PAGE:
Back in the 1970s, my family would often spend summers in Turkey, my father’s home country. An intrepid (not to mention thrifty) traveller, dad’s idea of a good time was to pile the extended family — seven of us, including my grandparents, parents, uncle, brother and me — into his brother’s old Volvo and drive from Istanbul down the Aegean coast, stopping at whichever seaside town or village looked best.
I didn’t relish hours spent riding shotgun in the front seat wedged between dad, the gear shift and my chain-smoking uncle, who would keep the one American cassette tape he owned, Billy Joel’s The Stranger, playing on repeat.
But I did love the places we stayed: tiny family-owned pensions, modest but sweet, often with lovely seaside restaurants that twinkled with fairy lights and smelled of salt and lemons.
One such place, in Assos, a historical village that looks across the Aegean Sea to the Greek Island of Lesbos, is the setting for my fantasy dinner. At dusk, just when the outline of the island begins to fade and dots of lights appear across the water, I gather at a wooden table in front of an old stone inn by the sea with my guests.
Truth be told, I don’t like fancy dinner parties or fancy guests — they stress me out. I’d far rather eat with my family and a few close friends. As I get older, I find myself ruthlessly editing the people I spend time with.
However, given the setting and the needs of this piece, I have invited the writer Orhan Pamuk, who can tell us why Turks are such a melancholy people (his book Istanbul is all about that), and my favourite jeweller, Sevan Bicakci, who spreads out his wares on the table — magical pieces with birds and flowers carved inside precious stones — and lets me choose from among them.
Baris Manco, the late, great Turkish pop singer, can come too and serenade us in his full 1970s Turkish hippie regalia — long black locks, handlebar moustache, kaftan and big silver rings on every finger. The author Jason Goodwin reads to us from his wonderful Lords of the Horizons: A History of the Ottoman Empire. And of course, my dad Aygen Dogar is there, with his backgammon set in tow.
We start the meal with raki, the anise-flavoured liqueur beloved of Turks and Greeks alike, and meze cooked by my grandmother, who passed away several years ago. She makes her trademark borek, delicate cheese-and-parsley-filled tunnels of filo dough fried in olive oil, and kofte, Turkish meatballs blended with breadcrumbs, lots of cumin, onions, salt, pepper and loads of garlic, which she doesn’t chop but crushes into a fine paste with a mortar and pestle.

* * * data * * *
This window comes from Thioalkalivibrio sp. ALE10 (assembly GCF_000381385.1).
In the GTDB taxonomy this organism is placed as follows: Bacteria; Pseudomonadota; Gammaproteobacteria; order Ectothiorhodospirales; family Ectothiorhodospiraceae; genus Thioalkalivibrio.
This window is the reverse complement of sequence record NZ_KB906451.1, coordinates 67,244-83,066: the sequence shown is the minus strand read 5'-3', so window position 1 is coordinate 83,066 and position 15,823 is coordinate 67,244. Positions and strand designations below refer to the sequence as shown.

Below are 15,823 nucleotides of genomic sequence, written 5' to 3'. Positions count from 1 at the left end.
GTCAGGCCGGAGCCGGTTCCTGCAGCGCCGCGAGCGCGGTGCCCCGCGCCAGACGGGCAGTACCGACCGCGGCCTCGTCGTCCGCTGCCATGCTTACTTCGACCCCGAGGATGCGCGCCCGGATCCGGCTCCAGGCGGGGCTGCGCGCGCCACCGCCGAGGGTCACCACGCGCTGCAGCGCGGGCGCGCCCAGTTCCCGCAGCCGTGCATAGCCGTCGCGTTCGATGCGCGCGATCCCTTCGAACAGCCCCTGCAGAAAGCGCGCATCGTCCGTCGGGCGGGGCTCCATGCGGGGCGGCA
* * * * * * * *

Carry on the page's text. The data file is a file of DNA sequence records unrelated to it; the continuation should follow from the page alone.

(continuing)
I help her in the kitchen as I used to. My grandmother didn’t write her recipes down, but would talk them to me, giving instructions along the lines of “the dough for this dumpling should feel like your ear lobe” as she touched her own ear, the armful of gold bracelets that were her dowry dangling as she worked.
Cooking was her pleasure, but she was a tough customer with merchants, so she insists that the son of the innkeeper gets in his boat and goes out to fish for the main course, seafood prepared simply over charcoal with lemon and oil. We have it with warm pita bread dotted with black sesame seeds — crisp and chewy at the same time — and perfectly cooked rice with lots of tomato and butter.
Alongside this, we enjoy my grandmother’s zetin yagli, a particularly Turkish green-bean dish with tomatoes and onions. She cooks hers slowly, layering onions, tomatoes and beans over and over again in a giant pot, before topping with a few spoons of sugar and salt, and lots of olive oil, then simmering for an hour. The dish is left to cool, and eaten at room temperature or even cold.
All this is enjoyed with plenty of cold Efes Pilsen beer and maybe a nice light Spanish wine — nothing too fancy.
After dinner, it is time to hike up the 235-metre hill that leads to the Temple of Athena at the top of an acropolis that crowns Assos. The structure, which dates back to 530BC, is in remarkably good shape and, as a child, I was amazed that I was allowed to play around it and even pocket a rock or two (thankfully, the place is now protected as a historical site).
The walk is enlivening; at the top of the hill, I unwrap a basket of my grandmother’s honey-syrup cookies (each with a blanched almond in the centre) and individual pots of sutlac, her trademark dessert. Cooking it is an ordeal, but totally worth it. You start with unpasteurised local milk, as fresh from the cow as possible, with plenty of golden cream on top. Into this goes rice and sugar, which is then stirred nonstop for an hour or more, put into bowls, sprinkled with cinnamon and chilled. Some people try to speed things up by using rice flour to thicken it but that would be cheating.
If it were daytime, we might enjoy a three-sided view of Lesbos, Pergamum and Mount Ida in Phrygia. But since it’s evening, we stargaze instead, the perfect end to a fantasy dinner.
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